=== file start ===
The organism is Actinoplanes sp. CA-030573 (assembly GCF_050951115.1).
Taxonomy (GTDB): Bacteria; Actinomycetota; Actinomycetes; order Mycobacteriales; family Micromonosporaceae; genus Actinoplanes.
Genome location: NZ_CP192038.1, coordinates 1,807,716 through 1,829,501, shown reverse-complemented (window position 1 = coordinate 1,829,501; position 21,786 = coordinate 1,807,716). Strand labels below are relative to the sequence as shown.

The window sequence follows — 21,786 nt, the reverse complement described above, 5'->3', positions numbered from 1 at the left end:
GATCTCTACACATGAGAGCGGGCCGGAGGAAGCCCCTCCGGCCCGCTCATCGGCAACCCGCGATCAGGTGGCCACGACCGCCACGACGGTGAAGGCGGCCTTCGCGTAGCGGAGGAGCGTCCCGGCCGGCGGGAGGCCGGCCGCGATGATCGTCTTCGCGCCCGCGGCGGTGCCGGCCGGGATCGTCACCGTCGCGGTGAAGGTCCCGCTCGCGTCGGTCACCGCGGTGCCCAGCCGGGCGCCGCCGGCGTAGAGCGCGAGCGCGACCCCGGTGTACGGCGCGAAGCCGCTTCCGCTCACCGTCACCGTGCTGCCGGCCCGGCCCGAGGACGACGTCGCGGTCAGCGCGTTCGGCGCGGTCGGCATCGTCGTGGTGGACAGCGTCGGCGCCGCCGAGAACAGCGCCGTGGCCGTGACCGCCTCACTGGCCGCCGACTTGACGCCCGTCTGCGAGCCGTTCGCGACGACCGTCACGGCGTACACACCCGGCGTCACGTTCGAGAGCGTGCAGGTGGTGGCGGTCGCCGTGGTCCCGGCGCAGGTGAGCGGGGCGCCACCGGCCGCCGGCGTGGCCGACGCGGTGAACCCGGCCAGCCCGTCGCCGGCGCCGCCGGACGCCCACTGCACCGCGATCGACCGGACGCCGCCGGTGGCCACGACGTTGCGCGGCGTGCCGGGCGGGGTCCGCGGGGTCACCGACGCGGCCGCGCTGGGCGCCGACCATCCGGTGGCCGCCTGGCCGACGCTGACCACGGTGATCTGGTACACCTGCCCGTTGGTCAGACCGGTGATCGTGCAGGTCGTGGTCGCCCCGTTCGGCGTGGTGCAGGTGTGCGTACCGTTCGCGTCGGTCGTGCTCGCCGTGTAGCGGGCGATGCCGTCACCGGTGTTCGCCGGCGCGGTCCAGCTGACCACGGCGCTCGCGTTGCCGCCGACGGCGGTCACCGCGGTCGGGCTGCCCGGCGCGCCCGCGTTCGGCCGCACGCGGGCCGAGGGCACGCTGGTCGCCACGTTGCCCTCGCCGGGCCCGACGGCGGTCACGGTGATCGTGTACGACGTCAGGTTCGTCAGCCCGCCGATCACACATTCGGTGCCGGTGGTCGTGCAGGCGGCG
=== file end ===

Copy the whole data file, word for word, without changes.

The organism is Actinoplanes sp. CA-030573 (assembly GCF_050951115.1).
Taxonomy (GTDB): Bacteria; Actinomycetota; Actinomycetes; order Mycobacteriales; family Micromonosporaceae; genus Actinoplanes.
Genome location: NZ_CP192038.1, coordinates 1,807,716 through 1,829,501, shown reverse-complemented (window position 1 = coordinate 1,829,501; position 21,786 = coordinate 1,807,716). Strand labels below are relative to the sequence as shown.

The window sequence follows — 21,786 nt, the reverse complement described above, 5'->3', positions numbered from 1 at the left end:
GATCTCTACACATGAGAGCGGGCCGGAGGAAGCCCCTCCGGCCCGCTCATCGGCAACCCGCGATCAGGTGGCCACGACCGCCACGACGGTGAAGGCGGCCTTCGCGTAGCGGAGGAGCGTCCCGGCCGGCGGGAGGCCGGCCGCGATGATCGTCTTCGCGCCCGCGGCGGTGCCGGCCGGGATCGTCACCGTCGCGGTGAAGGTCCCGCTCGCGTCGGTCACCGCGGTGCCCAGCCGGGCGCCGCCGGCGTAGAGCGCGAGCGCGACCCCGGTGTACGGCGCGAAGCCGCTTCCGCTCACCGTCACCGTGCTGCCGGCCCGGCCCGAGGACGACGTCGCGGTCAGCGCGTTCGGCGCGGTCGGCATCGTCGTGGTGGACAGCGTCGGCGCCGCCGAGAACAGCGCCGTGGCCGTGACCGCCTCACTGGCCGCCGACTTGACGCCCGTCTGCGAGCCGTTCGCGACGACCGTCACGGCGTACACACCCGGCGTCACGTTCGAGAGCGTGCAGGTGGTGGCGGTCGCCGTGGTCCCGGCGCAGGTGAGCGGGGCGCCACCGGCCGCCGGCGTGGCCGACGCGGTGAACCCGGCCAGCCCGTCGCCGGCGCCGCCGGACGCCCACTGCACCGCGATCGACCGGACGCCGCCGGTGGCCACGACGTTGCGCGGCGTGCCGGGCGGGGTCCGCGGGGTCACCGACGCGGCCGCGCTGGGCGCCGACCATCCGGTGGCCGCCTGGCCGACGCTGACCACGGTGATCTGGTACACCTGCCCGTTGGTCAGACCGGTGATCGTGCAGGTCGTGGTCGCCCCGTTCGGCGTGGTGCAGGTGTGCGTACCGTTCGCGTCGGTCGTGCTCGCCGTGTAGCGGGCGATGCCGTCACCGGTGTTCGCCGGCGCGGTCCAGCTGACCACGGCGCTCGCGTTGCCGCCGACGGCGGTCACCGCGGTCGGGCTGCCCGGCGCGCCCGCGTTCGGCCGCACGCGGGCCGAGGGCACGCTGGTCGCCACGTTGCCCTCGCCGGGCCCGACGGCGGTCACGGTGATCGTGTACGACGTCAGGTTCGTCAGCCCGCCGATCACACATTCGGTGCCGGTGGTCGTGCAGGCGGCG